Yu Yamauchi

I lived in a hut near the summit of Mt Fuji, the highest mountain in Japan, for five months straight, four years in a row, for a total of 600 days. Each morning, I photographed the dawn from the same spot, chasing the ever-changing drama that unfolded before my eyes.

Ten thousand feet above sea level, this place is literally above the clouds, far from the ground where most of us live our daily lives. It is also the threshold between Earth and outer space. Being there reminds me of the simple fact that we live on a planet within an infinite universe.

Constantly shifting, the clouds look like a membrane encapsulating the Earth. When the Sun rises behind a cloud-forming horizon, the world that was painted in blue just a moment before suddenly looks completely different. I witnessed this magical transformation many times.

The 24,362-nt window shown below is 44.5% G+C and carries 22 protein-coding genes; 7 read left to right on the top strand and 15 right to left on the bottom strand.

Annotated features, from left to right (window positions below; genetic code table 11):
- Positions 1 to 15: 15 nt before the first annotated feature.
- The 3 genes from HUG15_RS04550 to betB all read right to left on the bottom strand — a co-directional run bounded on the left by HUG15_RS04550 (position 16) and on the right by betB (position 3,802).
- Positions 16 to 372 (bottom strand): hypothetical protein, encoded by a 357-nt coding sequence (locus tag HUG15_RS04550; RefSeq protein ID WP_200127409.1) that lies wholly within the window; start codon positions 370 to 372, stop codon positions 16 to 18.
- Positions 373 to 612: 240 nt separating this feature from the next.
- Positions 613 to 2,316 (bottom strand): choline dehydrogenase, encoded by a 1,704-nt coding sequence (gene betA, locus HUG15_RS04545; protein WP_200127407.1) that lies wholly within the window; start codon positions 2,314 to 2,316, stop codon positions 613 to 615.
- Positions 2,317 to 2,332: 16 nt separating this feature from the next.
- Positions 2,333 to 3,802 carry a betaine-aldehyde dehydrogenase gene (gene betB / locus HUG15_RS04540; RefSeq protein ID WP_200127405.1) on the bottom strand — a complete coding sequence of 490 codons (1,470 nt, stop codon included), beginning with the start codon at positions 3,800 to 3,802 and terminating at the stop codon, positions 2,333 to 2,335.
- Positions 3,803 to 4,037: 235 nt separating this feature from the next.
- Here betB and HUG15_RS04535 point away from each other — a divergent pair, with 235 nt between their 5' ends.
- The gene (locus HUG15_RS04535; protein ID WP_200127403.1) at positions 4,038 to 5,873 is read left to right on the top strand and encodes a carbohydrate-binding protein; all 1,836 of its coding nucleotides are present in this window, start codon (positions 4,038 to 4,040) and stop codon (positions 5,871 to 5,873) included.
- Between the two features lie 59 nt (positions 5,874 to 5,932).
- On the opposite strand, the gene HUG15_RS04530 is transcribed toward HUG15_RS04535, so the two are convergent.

Intensely red and increasingly bright, the Sun soon radiates dazzling lights. Everything starts to move where its rays reach: the air warms, the wind shifts, the clouds transform, and the songs of birds are vaguely heard underneath. I am clearly awakened and so is the space around me. At such a moment I wonder, “What is light? Is it manifested by love?”

Perhaps it is all about a breath of the universe, far beyond our life and death — or even rotation of the Earth. No matter how complicated society gets or how fast times change, we are part of a vast unknown terrain that creates this rhythm. Thinking this way, it seems that our existence itself is also a vast unknown terrain.

For me, this work offers a simple reminder:
We are present in the here and now. •